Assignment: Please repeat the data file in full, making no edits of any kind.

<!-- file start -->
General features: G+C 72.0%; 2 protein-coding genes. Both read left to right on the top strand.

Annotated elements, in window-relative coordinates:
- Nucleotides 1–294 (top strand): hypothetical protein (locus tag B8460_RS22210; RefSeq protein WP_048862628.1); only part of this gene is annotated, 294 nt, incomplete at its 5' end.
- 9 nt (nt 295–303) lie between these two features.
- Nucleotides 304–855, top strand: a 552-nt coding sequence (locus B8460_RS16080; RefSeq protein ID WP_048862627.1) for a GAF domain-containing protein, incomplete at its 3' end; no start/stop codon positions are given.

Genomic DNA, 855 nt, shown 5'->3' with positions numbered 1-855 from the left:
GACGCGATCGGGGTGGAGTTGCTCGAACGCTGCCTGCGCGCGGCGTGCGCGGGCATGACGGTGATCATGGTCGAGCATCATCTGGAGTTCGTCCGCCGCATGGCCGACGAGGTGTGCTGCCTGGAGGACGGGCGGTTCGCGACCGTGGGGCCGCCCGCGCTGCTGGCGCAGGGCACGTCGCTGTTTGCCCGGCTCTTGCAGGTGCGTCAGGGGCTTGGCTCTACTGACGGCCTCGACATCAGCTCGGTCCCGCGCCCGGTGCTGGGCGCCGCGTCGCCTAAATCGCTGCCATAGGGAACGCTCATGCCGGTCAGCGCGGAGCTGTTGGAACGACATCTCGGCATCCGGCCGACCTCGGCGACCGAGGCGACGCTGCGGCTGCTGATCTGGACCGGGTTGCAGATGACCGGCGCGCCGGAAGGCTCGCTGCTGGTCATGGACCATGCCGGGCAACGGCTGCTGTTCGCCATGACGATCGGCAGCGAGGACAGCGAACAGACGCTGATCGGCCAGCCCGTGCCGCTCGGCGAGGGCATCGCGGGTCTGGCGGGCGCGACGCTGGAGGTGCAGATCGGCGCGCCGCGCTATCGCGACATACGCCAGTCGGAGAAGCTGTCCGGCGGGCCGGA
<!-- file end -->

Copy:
General features: G+C 72.0%; 2 protein-coding genes. Both read left to right on the top strand.

Annotated elements, in window-relative coordinates:
- Nucleotides 1–294 (top strand): hypothetical protein (locus tag B8460_RS22210; RefSeq protein WP_048862628.1); only part of this gene is annotated, 294 nt, incomplete at its 5' end.
- 9 nt (nt 295–303) lie between these two features.
- Nucleotides 304–855, top strand: a 552-nt coding sequence (locus B8460_RS16080; RefSeq protein ID WP_048862627.1) for a GAF domain-containing protein, incomplete at its 3' end; no start/stop codon positions are given.

Genomic DNA, 855 nt, shown 5'->3' with positions numbered 1-855 from the left:
GACGCGATCGGGGTGGAGTTGCTCGAACGCTGCCTGCGCGCGGCGTGCGCGGGCATGACGGTGATCATGGTCGAGCATCATCTGGAGTTCGTCCGCCGCATGGCCGACGAGGTGTGCTGCCTGGAGGACGGGCGGTTCGCGACCGTGGGGCCGCCCGCGCTGCTGGCGCAGGGCACGTCGCTGTTTGCCCGGCTCTTGCAGGTGCGTCAGGGGCTTGGCTCTACTGACGGCCTCGACATCAGCTCGGTCCCGCGCCCGGTGCTGGGCGCCGCGTCGCCTAAATCGCTGCCATAGGGAACGCTCATGCCGGTCAGCGCGGAGCTGTTGGAACGACATCTCGGCATCCGGCCGACCTCGGCGACCGAGGCGACGCTGCGGCTGCTGATCTGGACCGGGTTGCAGATGACCGGCGCGCCGGAAGGCTCGCTGCTGGTCATGGACCATGCCGGGCAACGGCTGCTGTTCGCCATGACGATCGGCAGCGAGGACAGCGAACAGACGCTGATCGGCCAGCCCGTGCCGCTCGGCGAGGGCATCGCGGGTCTGGCGGGCGCGACGCTGGAGGTGCAGATCGGCGCGCCGCGCTATCGCGACATACGCCAGTCGGAGAAGCTGTCCGGCGGGCCGGA